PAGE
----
The largest companies in the U.S. – those with gross annual revenues of at least $20 billion – report a larger representation of women and other underrepresented groups on their boards of directors. Seventy percent have at least two women and 53 percent have two or more directors from underrepresented groups. Women managers, however, are increasingly opting out of high-end careers when companies fail to meet their professional needs and goals. Fewer than 15 percent of Fortune 500 officers and directors are women, and graduate business schools (unlike law and medical schools) have far fewer women than men applicants. NCRW is supporting efforts to make the corporate environment more welcoming and the career ladder more accessible to women and people of color.

NCRW 2010 Making a Difference for Women Awards Dinner Videos Now Up!

Watch remarks from Kiran Chetry, Eve Ensler, and Melanne Verveer, U.S. Ambassador-at-Large for Global Women's Issues:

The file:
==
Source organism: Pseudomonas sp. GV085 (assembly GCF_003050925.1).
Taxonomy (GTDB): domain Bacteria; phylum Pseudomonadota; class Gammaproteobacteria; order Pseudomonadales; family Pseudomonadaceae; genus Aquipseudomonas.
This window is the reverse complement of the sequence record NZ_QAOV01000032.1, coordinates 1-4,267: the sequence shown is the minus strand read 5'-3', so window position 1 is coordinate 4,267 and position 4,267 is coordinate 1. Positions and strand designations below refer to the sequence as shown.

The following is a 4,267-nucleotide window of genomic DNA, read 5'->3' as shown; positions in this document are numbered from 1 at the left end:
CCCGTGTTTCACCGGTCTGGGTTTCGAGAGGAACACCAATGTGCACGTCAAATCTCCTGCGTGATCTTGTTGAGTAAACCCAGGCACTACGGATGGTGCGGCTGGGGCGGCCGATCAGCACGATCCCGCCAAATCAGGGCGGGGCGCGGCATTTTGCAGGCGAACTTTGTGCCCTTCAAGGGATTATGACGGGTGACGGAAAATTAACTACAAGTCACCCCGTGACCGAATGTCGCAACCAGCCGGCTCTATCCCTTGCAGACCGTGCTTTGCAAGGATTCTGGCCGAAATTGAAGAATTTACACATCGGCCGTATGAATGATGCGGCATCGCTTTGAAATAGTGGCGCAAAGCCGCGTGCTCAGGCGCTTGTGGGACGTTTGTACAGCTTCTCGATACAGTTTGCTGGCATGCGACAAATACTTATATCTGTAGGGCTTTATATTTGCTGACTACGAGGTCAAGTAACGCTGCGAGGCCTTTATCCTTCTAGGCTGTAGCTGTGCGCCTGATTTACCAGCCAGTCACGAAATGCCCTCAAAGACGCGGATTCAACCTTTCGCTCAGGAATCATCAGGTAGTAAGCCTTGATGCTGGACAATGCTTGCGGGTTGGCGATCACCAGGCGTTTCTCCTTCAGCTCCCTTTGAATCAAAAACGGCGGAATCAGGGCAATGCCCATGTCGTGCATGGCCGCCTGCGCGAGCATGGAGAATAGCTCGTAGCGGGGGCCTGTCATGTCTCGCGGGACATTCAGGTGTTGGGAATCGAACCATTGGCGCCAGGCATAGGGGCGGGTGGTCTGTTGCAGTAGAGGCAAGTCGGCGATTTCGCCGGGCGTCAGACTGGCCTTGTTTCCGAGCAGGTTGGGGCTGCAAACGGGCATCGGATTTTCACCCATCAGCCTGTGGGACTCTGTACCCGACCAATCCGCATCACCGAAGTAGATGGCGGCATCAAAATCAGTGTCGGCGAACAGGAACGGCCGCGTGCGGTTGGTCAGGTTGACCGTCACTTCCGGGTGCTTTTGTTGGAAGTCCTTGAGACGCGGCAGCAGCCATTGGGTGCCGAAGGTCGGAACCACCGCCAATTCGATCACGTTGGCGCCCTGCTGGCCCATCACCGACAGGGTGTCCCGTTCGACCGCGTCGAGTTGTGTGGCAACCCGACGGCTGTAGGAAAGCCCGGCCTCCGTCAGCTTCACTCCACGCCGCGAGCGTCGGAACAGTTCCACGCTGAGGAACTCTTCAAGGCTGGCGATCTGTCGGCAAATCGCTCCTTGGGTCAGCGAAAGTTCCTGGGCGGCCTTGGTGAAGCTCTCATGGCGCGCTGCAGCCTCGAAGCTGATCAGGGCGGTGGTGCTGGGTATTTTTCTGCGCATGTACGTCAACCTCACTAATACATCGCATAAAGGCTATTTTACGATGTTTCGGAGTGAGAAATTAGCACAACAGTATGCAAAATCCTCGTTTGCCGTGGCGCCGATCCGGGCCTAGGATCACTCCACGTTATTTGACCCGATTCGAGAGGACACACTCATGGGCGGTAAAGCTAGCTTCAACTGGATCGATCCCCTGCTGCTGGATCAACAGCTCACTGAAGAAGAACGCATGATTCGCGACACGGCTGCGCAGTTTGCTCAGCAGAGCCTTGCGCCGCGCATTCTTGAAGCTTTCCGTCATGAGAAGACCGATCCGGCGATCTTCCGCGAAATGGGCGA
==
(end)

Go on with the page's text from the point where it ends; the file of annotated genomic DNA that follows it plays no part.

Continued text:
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Women Leaders and Resilience

Resilience—the ability to overcome challenges and turn them into opportunities—may be the new criterion for professional advancement.


The Corporate Gender Gap Report, 2010

Leading companies are failing to capitalize on the talents of women in the workforce, according to the World Economic Forum’s Corporate Gender Gap Report 2010. It is the first study to cover the world’s largest employers in 20 countries and benchmark them against the gender equality policies that most companies should have in place but are in fact widely missing.


Women of Color Leadership Summit

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04/27/2010 - 04/28/2010



Strategies for Retaining and Advancing Women of Color
Corporate Leadership Summit

One Time Warner Center, New York City

(Entrance on 58th Street between 8th and 9th Avenues)


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